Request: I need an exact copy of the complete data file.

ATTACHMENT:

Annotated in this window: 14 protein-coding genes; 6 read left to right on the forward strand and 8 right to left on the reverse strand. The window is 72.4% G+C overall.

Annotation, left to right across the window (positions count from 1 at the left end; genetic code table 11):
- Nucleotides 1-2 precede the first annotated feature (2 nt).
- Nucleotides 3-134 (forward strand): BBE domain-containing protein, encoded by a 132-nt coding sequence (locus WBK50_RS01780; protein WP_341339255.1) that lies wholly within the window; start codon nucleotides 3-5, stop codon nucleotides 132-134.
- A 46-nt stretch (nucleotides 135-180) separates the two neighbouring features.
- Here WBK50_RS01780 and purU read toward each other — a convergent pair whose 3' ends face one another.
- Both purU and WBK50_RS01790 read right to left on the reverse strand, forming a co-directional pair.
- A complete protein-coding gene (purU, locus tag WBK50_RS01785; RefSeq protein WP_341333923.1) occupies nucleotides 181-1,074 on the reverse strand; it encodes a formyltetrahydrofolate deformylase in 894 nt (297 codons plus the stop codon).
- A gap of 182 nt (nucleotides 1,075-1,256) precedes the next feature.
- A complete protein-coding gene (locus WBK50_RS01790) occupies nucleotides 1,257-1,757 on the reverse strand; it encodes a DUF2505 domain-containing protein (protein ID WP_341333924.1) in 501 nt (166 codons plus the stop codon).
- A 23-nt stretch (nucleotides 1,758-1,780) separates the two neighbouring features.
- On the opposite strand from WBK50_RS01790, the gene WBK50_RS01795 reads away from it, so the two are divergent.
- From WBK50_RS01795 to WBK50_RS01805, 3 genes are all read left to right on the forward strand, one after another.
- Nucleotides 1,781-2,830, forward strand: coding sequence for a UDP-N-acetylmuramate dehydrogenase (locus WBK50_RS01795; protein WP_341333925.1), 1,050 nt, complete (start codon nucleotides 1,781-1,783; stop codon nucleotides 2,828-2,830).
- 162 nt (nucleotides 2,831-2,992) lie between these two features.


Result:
Annotated in this window: 14 protein-coding genes; 6 read left to right on the forward strand and 8 right to left on the reverse strand. The window is 72.4% G+C overall.

Annotation, left to right across the window (positions count from 1 at the left end; genetic code table 11):
- Nucleotides 1-2 precede the first annotated feature (2 nt).
- Nucleotides 3-134 (forward strand): BBE domain-containing protein, encoded by a 132-nt coding sequence (locus WBK50_RS01780; protein WP_341339255.1) that lies wholly within the window; start codon nucleotides 3-5, stop codon nucleotides 132-134.
- A 46-nt stretch (nucleotides 135-180) separates the two neighbouring features.
- Here WBK50_RS01780 and purU read toward each other — a convergent pair whose 3' ends face one another.
- Both purU and WBK50_RS01790 read right to left on the reverse strand, forming a co-directional pair.
- A complete protein-coding gene (purU, locus tag WBK50_RS01785; RefSeq protein WP_341333923.1) occupies nucleotides 181-1,074 on the reverse strand; it encodes a formyltetrahydrofolate deformylase in 894 nt (297 codons plus the stop codon).
- A gap of 182 nt (nucleotides 1,075-1,256) precedes the next feature.
- A complete protein-coding gene (locus WBK50_RS01790) occupies nucleotides 1,257-1,757 on the reverse strand; it encodes a DUF2505 domain-containing protein (protein ID WP_341333924.1) in 501 nt (166 codons plus the stop codon).
- A 23-nt stretch (nucleotides 1,758-1,780) separates the two neighbouring features.
- On the opposite strand from WBK50_RS01790, the gene WBK50_RS01795 reads away from it, so the two are divergent.
- From WBK50_RS01795 to WBK50_RS01805, 3 genes are all read left to right on the forward strand, one after another.
- Nucleotides 1,781-2,830, forward strand: coding sequence for a UDP-N-acetylmuramate dehydrogenase (locus WBK50_RS01795; protein WP_341333925.1), 1,050 nt, complete (start codon nucleotides 1,781-1,783; stop codon nucleotides 2,828-2,830).
- 162 nt (nucleotides 2,831-2,992) lie between these two features.